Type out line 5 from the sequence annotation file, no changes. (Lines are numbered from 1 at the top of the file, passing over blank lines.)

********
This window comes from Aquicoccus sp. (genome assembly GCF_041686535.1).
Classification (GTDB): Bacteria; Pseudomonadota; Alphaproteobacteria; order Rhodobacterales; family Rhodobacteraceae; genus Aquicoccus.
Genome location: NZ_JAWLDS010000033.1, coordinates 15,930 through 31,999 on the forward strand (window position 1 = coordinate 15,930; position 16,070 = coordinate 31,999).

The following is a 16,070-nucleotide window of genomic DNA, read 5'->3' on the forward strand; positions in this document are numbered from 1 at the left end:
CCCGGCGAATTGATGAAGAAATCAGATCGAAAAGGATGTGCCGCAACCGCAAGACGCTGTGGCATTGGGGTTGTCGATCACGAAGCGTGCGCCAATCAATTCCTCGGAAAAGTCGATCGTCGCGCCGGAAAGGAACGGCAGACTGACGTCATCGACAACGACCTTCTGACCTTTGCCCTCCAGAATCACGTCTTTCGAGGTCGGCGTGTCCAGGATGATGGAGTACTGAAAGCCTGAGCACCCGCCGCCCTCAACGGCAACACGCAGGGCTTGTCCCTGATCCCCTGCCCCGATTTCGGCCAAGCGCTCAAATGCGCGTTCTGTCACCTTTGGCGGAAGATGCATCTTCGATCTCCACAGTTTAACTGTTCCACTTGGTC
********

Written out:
CCCGGCGAATTGATGAAGAAATCAGATCGAAAAGGATGTGCCGCAACCGCAAGACGCTGTGGCATTGGGGTTGTCGATCACGAAGCGTGCGCCAATCAATTCCTCGGAAAAGTCGATCGTCGCGCCGGAAAGGAACGGCAGACTGACGTCATCGACAACGACCTTCTGACCTTTGCCCTCCAGAATCACGTCTTTCGAGGTCGGCGTGTCCAGGATGATGGAGTACTGAAAGCCTGAGCACCCGCCGCCCTCAACGGCAACACGCAGGGCTTGTCCCTGATCCCCTGCCCCGATTTCGGCCAAGCGCTCAAATGCGCGTTCTGTCACCTTTGGCGGAAGATGCATCTTCGATCTCCACAGTTTAACTGTTCCACTTGGTC